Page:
In this case, older children includes children who are going to school on a full-time basis, so essentially ages 6 and up. The nice thing about older children is that they begin to be self-sufficient to some extent. Even a 6 year old can dress themselves (though admittedly, not always appropriately for the season/occasion) and can probably get themselves simple snacks. (They probably still need help tying their shoes, but oh well.) By the time you get up to the tweens and teens, your kids may only need you to make them dinner and drive them places.

NOTE: All children are different, and all have different needs. You know your own children best, so use your discretion when applying techniques. ‘

Like last week, this section assumes that you have a childcare solution for when you are at school.

The biggest thing you can do, no matter if you’re in school part or full time, is to work when they’re working. Homework starts early these days. Even kindergarteners may have the occasional 15-minute assignment they need to do at home, or they may need to practice reading. Working next to your kids accomplishes a couple of different things:

  • If they need help, you’re readily available
  • It somewhat counts as family time, even if you’re not directly interacting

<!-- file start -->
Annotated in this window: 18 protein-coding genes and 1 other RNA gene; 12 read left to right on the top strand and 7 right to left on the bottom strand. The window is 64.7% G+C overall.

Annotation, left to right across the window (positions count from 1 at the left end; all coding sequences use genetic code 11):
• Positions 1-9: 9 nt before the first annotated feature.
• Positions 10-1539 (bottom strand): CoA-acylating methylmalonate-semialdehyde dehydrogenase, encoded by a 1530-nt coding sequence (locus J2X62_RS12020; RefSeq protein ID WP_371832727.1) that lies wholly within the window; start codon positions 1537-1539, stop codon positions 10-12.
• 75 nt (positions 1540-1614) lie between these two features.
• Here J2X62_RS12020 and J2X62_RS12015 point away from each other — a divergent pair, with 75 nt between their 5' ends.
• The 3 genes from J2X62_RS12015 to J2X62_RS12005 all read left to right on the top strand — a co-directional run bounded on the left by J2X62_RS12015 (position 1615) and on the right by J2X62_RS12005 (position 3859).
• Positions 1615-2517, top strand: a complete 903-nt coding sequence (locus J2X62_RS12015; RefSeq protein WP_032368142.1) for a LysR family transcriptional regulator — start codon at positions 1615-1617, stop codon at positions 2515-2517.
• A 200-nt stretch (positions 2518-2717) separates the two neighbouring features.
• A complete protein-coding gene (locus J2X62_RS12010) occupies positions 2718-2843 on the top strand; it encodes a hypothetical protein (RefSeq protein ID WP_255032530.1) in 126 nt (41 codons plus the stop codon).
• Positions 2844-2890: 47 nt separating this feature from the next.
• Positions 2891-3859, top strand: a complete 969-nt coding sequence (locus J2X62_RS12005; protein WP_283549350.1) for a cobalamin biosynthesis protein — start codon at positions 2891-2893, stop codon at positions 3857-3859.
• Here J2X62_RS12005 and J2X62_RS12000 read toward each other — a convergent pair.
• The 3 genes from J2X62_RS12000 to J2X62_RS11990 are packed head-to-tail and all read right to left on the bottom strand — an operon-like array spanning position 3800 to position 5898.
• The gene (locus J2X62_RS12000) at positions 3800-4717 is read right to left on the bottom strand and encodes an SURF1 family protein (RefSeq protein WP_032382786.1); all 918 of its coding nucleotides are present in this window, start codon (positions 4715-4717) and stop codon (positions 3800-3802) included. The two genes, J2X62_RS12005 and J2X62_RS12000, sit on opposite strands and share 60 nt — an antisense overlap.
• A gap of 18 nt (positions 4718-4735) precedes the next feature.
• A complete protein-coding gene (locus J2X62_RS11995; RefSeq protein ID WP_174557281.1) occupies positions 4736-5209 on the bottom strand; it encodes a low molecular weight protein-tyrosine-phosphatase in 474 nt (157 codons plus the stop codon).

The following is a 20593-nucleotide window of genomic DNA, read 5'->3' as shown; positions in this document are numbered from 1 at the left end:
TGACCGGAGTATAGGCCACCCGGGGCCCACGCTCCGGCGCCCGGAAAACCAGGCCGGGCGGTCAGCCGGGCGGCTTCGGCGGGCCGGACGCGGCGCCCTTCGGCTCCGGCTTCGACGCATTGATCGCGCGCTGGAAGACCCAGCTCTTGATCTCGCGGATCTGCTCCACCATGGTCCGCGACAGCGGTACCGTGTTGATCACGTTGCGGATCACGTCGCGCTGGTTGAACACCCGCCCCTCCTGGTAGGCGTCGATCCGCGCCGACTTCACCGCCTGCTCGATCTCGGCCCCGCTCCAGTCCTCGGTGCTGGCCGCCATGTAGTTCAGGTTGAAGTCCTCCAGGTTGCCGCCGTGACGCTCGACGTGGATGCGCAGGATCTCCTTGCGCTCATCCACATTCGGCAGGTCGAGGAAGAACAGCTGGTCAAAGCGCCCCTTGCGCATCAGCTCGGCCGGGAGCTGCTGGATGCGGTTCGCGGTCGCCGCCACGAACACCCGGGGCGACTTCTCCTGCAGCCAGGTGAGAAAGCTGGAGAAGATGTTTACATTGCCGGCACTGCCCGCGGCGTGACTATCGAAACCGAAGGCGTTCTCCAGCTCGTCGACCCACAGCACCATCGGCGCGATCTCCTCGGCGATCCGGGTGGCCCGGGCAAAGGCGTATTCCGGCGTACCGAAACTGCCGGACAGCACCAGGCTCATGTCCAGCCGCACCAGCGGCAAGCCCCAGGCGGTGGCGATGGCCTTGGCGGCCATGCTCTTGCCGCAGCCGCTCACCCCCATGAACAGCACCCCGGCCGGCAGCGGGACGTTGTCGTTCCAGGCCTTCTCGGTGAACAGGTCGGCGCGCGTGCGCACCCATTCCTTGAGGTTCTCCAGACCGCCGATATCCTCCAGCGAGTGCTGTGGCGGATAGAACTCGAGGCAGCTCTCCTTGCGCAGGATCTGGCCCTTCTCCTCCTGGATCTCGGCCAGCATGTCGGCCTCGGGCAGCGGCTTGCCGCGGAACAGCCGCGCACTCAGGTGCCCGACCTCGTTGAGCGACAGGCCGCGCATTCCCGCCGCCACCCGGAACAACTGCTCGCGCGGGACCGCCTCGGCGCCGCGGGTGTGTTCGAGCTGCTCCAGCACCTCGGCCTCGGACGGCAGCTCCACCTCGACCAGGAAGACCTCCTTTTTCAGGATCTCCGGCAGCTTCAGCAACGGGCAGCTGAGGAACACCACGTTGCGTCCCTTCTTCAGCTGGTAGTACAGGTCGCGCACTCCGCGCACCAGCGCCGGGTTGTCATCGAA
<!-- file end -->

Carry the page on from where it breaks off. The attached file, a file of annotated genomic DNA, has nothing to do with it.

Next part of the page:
• It helps the kids work because you’re setting a good example
  • You’re getting stuff done

And then, when everyone’s done, you can all go off and do fun things, and your schedules are (hopefully) in sync.

Part-time students

Again, how these strategies will work for you depends on how many classes you’re taking at a time. One or two is generally the most doable when also having to take care of your children, but you know what’s right for you.

  • Utilize the time while your children are at school

The average elementary school student is in school for about six and a half hours a day.  Even if you’re using several hours of this a day for schoolwork (homework, or doing online coursework) you can still probably set an hour or so aside to work on writing or other creative projects. It can help to differentiate school work from creative work–perhaps an hour before the kids need to be picked up, you go to a cafe or a library and work there, then get the kids on the way home.

  • Make use of childcare

If financially viable, you can use after or before school programs to get in a little extra time. After school programs are often less than $20 per afternoon, and you can get 3 or 4 more hours of work. Used once a week or even every other week, this is still a decent amount of extra time to get things done. Likewise, if you’re already using childcare (if your classes don’t correspond with when the kids are in school), perhaps you can add on a little extra time by dropping the kids off a little earlier or picking them up a little later.

  • Set a dedicated writing time once a week

Even when life is crazy, there should be an hour or two a week you can claim as writing time. This should be some time when someone else can watch the kids (or while they’re at school) and should be as consistent as possible to help build a habit. By having a dedicated time, you can make sure you’re making at least a little progress.

Full-time students